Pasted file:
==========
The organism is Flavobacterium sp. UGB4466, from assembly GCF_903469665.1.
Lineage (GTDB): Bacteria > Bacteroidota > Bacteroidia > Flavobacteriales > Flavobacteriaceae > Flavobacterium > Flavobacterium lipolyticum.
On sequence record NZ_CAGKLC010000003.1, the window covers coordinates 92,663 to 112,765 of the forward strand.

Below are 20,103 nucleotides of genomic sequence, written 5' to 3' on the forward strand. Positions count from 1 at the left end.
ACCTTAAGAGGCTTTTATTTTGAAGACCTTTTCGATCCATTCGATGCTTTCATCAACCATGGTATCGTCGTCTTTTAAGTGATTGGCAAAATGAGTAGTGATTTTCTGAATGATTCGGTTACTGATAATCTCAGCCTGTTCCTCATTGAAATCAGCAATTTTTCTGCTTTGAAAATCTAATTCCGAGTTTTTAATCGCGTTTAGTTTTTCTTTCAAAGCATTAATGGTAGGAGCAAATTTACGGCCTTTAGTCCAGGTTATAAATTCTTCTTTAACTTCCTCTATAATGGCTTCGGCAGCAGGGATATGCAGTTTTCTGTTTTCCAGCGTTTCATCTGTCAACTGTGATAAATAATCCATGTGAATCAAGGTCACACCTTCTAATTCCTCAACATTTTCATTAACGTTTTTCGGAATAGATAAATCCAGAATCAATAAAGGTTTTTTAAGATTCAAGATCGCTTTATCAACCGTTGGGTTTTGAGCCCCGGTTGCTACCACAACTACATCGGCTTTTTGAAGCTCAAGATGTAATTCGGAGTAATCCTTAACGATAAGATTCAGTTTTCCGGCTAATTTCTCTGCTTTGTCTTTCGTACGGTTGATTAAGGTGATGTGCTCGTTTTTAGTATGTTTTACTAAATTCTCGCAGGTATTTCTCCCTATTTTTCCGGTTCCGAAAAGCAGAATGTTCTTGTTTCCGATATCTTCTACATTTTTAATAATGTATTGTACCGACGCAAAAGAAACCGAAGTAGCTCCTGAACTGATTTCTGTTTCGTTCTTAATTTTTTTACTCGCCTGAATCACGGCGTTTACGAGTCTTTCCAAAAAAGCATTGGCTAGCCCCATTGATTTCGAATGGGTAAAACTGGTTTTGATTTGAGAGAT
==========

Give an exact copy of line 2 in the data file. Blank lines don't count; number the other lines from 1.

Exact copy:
Lineage (GTDB): Bacteria > Bacteroidota > Bacteroidia > Flavobacteriales > Flavobacteriaceae > Flavobacterium > Flavobacterium lipolyticum.